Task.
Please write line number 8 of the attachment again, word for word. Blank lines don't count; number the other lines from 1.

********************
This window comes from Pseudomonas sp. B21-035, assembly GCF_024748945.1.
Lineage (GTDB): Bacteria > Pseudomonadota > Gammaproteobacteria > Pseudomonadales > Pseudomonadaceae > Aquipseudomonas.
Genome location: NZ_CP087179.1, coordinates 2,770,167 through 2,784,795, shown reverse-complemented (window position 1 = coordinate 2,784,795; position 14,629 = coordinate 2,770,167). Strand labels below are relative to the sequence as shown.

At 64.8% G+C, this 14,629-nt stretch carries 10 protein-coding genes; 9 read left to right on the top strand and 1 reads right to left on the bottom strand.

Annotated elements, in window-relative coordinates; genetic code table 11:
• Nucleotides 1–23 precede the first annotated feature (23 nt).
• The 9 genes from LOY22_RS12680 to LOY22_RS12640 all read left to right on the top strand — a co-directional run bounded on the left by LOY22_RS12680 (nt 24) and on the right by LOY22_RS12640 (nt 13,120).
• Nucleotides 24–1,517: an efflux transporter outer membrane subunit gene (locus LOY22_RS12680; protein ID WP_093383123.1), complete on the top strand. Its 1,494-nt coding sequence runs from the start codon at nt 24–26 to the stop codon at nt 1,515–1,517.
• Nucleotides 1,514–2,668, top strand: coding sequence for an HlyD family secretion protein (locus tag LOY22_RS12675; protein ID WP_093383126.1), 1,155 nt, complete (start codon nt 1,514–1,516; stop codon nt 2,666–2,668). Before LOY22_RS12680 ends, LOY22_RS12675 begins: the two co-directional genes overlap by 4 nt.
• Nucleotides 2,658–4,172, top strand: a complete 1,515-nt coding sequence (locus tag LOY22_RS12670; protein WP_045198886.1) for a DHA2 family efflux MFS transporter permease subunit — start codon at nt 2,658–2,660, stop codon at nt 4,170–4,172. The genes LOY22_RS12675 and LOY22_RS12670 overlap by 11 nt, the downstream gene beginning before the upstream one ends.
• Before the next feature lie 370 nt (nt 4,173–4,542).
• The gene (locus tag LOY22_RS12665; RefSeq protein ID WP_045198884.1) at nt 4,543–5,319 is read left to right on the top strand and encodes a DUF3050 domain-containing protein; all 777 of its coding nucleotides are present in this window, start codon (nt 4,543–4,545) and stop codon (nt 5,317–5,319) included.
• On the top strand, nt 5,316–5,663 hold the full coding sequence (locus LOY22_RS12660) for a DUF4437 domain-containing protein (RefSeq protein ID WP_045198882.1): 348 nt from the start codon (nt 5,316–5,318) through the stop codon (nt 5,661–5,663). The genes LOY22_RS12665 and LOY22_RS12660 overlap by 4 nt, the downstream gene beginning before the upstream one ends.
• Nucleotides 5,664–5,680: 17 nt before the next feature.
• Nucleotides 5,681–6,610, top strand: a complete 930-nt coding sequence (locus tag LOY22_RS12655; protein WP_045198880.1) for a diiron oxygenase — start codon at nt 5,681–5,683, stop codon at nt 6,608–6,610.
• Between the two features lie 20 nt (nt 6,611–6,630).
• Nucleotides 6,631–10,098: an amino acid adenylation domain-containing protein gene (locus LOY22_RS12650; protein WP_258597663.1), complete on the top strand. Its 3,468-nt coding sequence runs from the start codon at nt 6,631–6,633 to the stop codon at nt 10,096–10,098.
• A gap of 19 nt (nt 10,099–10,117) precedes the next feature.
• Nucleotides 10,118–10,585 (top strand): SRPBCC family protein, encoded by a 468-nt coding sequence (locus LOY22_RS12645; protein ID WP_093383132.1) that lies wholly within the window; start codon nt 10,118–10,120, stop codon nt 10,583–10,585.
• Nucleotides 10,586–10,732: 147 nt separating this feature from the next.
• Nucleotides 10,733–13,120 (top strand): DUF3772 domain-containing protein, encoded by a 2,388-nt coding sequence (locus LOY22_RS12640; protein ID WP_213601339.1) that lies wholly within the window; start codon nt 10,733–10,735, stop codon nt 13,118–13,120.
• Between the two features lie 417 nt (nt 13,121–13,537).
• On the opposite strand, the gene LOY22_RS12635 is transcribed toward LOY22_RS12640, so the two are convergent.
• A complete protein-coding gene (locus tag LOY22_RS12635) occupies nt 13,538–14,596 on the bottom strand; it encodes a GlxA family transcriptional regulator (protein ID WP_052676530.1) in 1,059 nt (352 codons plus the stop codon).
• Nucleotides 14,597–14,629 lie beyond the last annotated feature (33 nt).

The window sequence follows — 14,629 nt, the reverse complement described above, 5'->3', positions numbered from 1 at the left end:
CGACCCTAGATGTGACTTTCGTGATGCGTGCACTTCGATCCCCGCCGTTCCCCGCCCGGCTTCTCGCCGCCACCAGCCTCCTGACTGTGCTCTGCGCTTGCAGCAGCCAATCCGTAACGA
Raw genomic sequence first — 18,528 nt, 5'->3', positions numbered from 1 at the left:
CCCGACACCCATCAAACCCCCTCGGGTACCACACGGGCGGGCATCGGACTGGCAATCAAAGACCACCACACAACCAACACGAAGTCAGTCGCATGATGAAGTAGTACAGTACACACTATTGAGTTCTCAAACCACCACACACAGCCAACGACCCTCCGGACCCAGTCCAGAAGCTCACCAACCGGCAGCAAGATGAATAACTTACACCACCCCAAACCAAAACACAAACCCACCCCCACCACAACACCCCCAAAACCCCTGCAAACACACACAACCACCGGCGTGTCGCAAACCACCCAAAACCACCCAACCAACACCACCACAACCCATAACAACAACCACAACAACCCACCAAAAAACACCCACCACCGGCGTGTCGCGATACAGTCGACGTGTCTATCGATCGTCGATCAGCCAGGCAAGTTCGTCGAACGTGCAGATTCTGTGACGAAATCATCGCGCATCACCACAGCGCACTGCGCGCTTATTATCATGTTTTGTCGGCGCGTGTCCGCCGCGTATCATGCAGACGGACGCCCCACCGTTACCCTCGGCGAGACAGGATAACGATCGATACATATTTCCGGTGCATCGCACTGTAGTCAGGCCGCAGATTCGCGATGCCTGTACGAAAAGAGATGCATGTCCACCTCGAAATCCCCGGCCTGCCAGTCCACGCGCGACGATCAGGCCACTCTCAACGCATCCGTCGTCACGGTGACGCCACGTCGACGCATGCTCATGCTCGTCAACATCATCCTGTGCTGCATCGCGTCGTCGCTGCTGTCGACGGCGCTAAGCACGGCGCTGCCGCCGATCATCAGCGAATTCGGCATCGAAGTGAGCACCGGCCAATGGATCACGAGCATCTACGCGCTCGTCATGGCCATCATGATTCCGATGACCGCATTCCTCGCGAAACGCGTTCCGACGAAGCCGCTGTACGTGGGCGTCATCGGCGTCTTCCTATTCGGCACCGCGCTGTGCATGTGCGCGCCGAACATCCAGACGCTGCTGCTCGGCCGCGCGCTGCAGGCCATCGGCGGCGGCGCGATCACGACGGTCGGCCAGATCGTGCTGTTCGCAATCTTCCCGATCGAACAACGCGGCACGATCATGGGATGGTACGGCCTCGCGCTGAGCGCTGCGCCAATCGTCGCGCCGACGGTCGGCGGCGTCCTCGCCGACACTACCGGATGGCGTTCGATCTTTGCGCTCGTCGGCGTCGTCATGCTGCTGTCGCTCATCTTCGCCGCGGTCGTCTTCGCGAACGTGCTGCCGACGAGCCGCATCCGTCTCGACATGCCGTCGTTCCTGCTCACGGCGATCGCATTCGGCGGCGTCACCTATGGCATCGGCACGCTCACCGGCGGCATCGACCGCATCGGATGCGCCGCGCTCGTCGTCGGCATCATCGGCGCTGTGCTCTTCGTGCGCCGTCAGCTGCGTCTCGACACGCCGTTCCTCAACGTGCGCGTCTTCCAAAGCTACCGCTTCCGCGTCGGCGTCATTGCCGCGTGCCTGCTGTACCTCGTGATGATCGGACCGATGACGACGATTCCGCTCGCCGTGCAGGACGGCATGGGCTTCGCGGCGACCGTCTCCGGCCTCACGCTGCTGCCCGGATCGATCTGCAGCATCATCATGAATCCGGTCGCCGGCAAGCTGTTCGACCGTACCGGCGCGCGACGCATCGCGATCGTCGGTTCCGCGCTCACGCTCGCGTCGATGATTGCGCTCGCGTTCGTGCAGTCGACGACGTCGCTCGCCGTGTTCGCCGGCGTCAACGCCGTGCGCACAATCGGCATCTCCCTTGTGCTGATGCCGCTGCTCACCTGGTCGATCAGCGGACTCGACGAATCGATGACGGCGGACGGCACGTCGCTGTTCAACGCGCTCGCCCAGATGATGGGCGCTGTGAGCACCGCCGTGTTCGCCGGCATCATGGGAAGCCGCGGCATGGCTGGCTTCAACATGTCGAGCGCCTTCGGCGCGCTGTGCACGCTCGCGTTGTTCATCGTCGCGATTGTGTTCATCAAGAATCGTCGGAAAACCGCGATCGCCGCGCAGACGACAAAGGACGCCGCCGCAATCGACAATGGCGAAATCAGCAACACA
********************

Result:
• Nucleotides 24–1,517: an efflux transporter outer membrane subunit gene (locus LOY22_RS12680; protein ID WP_093383123.1), complete on the top strand. Its 1,494-nt coding sequence runs from the start codon at nt 24–26 to the stop codon at nt 1,515–1,517.